Chinese miners are facing difficulties in selling coal into the international market, due to reputation crisis, government intervention and the 3% export tariff, said Huang Teng, a coal expert with Beijing LT Consulting Co., Ltd. during the third Global Thermal Coal Resource & Market Summit.
China’s coal exports started in 1978 and boomed in the following decades, with export volume peaking at 94 million tonnes in 2003, ranking second in the world after Australia.
Since the late half of 2003, China’s coal exports started to plunge to meet growing domestic demand on the back of rapid economic growth. Coal exports dropped to 8 million tonnes per year or less.
Customs data showed China exported 4.54 million tonnes of coal in the first ten months of the year, falling 6.5% on year but up 12.9% on month. Total exports in 2014 stood at 5.74 million tonnes, down 23.5% on year.
However, oversupply has getting increasingly serious in China’s domestic market since 2012, due to the expansion of mine capacities vis-à-vis a slowdown of domestic economy and increased supply of alternative energy sources.
Domestic producers had to resort to export to relieve sales pressure. In fact, the demand from international market does exist, according to Huang.
Data showed China’s neighbors have a total 650 million tonnes of coal demand each year, with India, Japan and South Korea at 200 million, 190 million and 130 million tonnes, respectively. Besides, Taiwan, Thailand and Malaysia also have a demand of 70 million, 20 million and 20 million tonnes each year, separately.
But Chinese miners still faced problems to sell coal to these potential buyers, Huang said.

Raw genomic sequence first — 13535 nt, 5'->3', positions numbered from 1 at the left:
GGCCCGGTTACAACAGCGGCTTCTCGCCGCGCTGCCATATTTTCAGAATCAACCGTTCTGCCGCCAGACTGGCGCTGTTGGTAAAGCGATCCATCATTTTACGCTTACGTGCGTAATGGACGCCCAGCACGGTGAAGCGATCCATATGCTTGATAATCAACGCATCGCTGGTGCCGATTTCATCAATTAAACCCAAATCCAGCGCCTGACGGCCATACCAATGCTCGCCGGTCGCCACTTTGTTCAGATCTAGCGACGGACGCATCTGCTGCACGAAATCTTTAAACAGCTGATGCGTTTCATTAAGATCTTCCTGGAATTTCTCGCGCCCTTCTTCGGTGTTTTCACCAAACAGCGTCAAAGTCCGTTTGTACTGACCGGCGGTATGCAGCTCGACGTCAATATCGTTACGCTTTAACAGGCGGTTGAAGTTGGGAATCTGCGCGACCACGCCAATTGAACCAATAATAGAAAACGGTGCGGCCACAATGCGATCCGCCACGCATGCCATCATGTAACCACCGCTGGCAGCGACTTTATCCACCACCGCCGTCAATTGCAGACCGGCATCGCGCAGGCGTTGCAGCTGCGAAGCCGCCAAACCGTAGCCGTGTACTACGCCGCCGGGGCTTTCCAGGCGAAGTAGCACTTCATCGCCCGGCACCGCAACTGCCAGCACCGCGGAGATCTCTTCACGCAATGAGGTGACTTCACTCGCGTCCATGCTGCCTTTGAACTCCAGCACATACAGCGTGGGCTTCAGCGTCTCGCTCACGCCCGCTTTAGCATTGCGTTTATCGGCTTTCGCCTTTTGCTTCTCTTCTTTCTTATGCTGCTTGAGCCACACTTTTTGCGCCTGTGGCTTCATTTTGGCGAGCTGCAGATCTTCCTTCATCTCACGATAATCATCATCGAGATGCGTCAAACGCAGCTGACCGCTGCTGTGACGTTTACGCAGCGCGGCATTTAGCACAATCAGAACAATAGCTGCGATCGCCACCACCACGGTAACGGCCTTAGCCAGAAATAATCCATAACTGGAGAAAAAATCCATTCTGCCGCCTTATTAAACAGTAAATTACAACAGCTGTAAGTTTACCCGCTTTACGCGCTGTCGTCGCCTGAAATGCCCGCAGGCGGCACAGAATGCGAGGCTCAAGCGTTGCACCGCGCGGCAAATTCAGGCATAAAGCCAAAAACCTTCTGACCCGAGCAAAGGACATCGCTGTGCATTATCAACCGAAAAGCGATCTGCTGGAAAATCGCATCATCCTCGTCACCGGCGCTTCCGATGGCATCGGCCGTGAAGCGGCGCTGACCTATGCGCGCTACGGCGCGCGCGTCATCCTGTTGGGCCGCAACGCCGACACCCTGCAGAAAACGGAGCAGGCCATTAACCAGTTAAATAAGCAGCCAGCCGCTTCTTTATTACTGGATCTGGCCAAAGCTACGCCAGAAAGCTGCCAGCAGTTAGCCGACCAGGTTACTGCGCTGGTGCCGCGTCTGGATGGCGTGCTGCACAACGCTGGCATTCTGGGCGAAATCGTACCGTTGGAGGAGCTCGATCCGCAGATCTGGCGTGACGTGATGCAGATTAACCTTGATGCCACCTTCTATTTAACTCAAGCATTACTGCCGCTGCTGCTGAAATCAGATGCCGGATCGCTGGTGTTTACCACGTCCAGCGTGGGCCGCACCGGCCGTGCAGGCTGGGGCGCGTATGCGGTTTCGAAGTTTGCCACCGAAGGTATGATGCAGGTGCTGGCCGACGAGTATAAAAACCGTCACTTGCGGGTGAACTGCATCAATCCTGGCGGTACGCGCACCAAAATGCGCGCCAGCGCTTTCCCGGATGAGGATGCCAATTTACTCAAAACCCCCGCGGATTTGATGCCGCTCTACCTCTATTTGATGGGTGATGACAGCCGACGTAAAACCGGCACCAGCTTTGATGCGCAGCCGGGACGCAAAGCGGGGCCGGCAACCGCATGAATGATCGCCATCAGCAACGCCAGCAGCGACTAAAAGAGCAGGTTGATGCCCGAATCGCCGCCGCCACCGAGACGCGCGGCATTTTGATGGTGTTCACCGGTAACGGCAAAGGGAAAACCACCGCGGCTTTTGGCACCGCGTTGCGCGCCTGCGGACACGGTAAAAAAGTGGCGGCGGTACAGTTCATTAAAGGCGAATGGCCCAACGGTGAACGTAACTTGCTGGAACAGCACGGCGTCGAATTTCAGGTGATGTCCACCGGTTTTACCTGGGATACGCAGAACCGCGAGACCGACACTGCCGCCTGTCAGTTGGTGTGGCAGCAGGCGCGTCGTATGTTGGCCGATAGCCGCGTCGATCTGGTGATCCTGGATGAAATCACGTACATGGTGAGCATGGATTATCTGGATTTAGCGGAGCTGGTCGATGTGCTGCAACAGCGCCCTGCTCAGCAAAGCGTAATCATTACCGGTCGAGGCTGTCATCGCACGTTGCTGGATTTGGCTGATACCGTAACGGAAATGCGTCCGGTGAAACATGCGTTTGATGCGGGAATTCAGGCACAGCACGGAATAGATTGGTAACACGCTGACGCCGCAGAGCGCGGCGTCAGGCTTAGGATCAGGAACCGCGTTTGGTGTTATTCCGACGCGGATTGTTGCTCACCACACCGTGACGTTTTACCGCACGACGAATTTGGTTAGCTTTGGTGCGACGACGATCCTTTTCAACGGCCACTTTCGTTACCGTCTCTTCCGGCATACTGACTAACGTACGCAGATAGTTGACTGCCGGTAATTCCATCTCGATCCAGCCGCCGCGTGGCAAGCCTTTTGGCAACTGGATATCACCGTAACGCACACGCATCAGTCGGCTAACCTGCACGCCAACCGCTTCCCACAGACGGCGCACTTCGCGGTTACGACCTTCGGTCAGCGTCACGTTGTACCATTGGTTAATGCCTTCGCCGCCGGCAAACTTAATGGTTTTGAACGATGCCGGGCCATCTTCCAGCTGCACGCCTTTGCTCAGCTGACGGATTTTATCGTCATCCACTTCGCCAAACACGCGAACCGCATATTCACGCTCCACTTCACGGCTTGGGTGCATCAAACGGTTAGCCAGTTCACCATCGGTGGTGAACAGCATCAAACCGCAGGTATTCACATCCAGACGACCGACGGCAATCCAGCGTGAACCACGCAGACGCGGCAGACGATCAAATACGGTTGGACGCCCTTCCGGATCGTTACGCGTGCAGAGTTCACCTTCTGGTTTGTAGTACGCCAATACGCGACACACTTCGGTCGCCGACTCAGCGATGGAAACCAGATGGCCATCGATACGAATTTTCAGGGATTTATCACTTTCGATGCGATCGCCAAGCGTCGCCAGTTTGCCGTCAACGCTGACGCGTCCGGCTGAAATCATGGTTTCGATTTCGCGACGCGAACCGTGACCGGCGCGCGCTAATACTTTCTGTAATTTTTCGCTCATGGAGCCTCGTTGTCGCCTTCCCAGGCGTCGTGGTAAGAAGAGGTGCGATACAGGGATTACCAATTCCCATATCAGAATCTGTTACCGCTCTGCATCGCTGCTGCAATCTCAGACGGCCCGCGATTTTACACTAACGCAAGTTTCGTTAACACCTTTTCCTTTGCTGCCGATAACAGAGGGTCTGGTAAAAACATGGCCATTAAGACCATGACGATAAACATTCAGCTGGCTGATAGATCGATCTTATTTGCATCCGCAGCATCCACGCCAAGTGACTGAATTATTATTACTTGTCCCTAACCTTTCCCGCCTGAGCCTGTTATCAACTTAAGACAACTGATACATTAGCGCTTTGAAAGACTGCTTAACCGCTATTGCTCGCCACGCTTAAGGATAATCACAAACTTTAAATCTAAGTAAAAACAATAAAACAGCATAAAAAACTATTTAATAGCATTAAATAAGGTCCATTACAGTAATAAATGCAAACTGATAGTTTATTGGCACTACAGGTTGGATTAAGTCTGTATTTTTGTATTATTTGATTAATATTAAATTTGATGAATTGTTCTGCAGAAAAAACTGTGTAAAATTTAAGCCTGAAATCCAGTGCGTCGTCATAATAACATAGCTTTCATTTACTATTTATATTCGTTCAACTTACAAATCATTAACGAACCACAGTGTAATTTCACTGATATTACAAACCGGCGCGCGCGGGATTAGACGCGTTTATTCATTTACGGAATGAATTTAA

First, Chinese coal producers need to reshape their reputations in the international market to win acceptance after their defaults in the past "Golden Decade" of the coal industry over 2003-2011, which is still impacting buyers’ enthusiasm.
Second, the Chinese government doesn’t encourage large-scale export of coking coal, due to the scarce resource. The export quota system, which only allows five companies to export coal at present, also greatly weakened the export enthusiasm.
Third, the country levies a 3% export tariff on coal, without returning the 17% VAT for producers, which added miners' financial burdens.
In addition, the export quality management system has been outdated after limited exports over the past 10 years, and has to be reestablished, Huang said.
Based on the above reasons, China’s coal export would be hard to increase extensively in the short run, let alone to help support domestic prices and save the beleaguered sector, Huang concluded.
Analysts said the reenter of Chinese coal into the international market would intensify global oversupply, resulting in a slump of global coal prices.
As thus, Chinese coastal consumers may import more, imposing more sales pressure on domestic producers.http://en.sxcoal.com/0/135081/DataShow.html